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J Am Geriatr Soc. 2000 Nov;48(11):1424-9.

Predictors for functional decline among nondisabled older Japanese living in a community during a 3-year follow-up.

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1
Department of Epidemiology, Tokyo Metropolitan Institute of Gerontology, Japan.

Abstract

OBJECTIVES:

To examine predictors for functional decline in basic activities of daily living (BADL) as well as predictors for decline in instrumental activities of daily living (IADL) among nondisabled older Japanese people living in a community during a 3-year interval from 1992 to 1995.

DESIGN:

A prospective cohort study.

SETTING:

A community-based environment.

PARTICIPANTS:

A total of 583 men and women aged 65 to 89 at baseline who were independent in both BADL and IADL.

MEASUREMENTS:

Independent variables regarding various factors potentially associated with functional decline were obtained from an interview survey and medical examinations at baseline. Dependent variables were functional status in BADL and IADL obtained at the time of the 3-year follow-up.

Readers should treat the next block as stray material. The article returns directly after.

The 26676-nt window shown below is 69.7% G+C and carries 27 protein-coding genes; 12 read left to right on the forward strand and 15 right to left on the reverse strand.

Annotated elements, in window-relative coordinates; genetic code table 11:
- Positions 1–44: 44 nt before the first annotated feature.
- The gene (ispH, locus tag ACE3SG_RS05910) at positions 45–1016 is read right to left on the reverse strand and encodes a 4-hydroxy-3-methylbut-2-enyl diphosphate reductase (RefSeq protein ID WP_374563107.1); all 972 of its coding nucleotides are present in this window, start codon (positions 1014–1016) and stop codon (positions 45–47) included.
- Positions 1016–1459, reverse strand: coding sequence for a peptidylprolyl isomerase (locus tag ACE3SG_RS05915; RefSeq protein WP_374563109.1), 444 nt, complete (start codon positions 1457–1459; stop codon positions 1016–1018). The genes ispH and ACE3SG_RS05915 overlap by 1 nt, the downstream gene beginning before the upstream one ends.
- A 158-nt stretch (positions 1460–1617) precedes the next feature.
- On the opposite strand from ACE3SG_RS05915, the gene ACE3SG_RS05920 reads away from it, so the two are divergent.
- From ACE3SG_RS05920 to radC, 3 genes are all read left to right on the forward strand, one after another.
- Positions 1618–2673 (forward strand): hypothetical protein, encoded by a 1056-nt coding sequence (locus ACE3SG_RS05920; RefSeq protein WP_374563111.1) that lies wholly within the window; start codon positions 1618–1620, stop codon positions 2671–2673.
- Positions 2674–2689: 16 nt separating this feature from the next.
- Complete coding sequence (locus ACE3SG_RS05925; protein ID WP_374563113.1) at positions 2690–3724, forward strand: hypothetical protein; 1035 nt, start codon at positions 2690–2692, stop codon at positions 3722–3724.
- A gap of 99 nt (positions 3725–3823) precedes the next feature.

RESULTS:

During the 3-year follow-up, significant predictors for functional decline in BADL and only IADL decline included (1) age of > or = 75, (2) less hand-grip strength, and (3) a history of hospitalization during the past 1 year. In addition, having poor intellectual activities and having poor social roles were identified as significant predictors for functional decline in only IADL during the 3-year follow-up. Furthermore, not having the habit of taking a walk was identified as a significant predictor of functional decline in BADL during the 3-year interval.

CONCLUSION:

Having a high level hand-grip strength, good intellectual activities, and good social roles are strongly associated with remaining independence in IADL for the nondisabled Japanese persons aged > or = 65.

[Indexed for MEDLINE]

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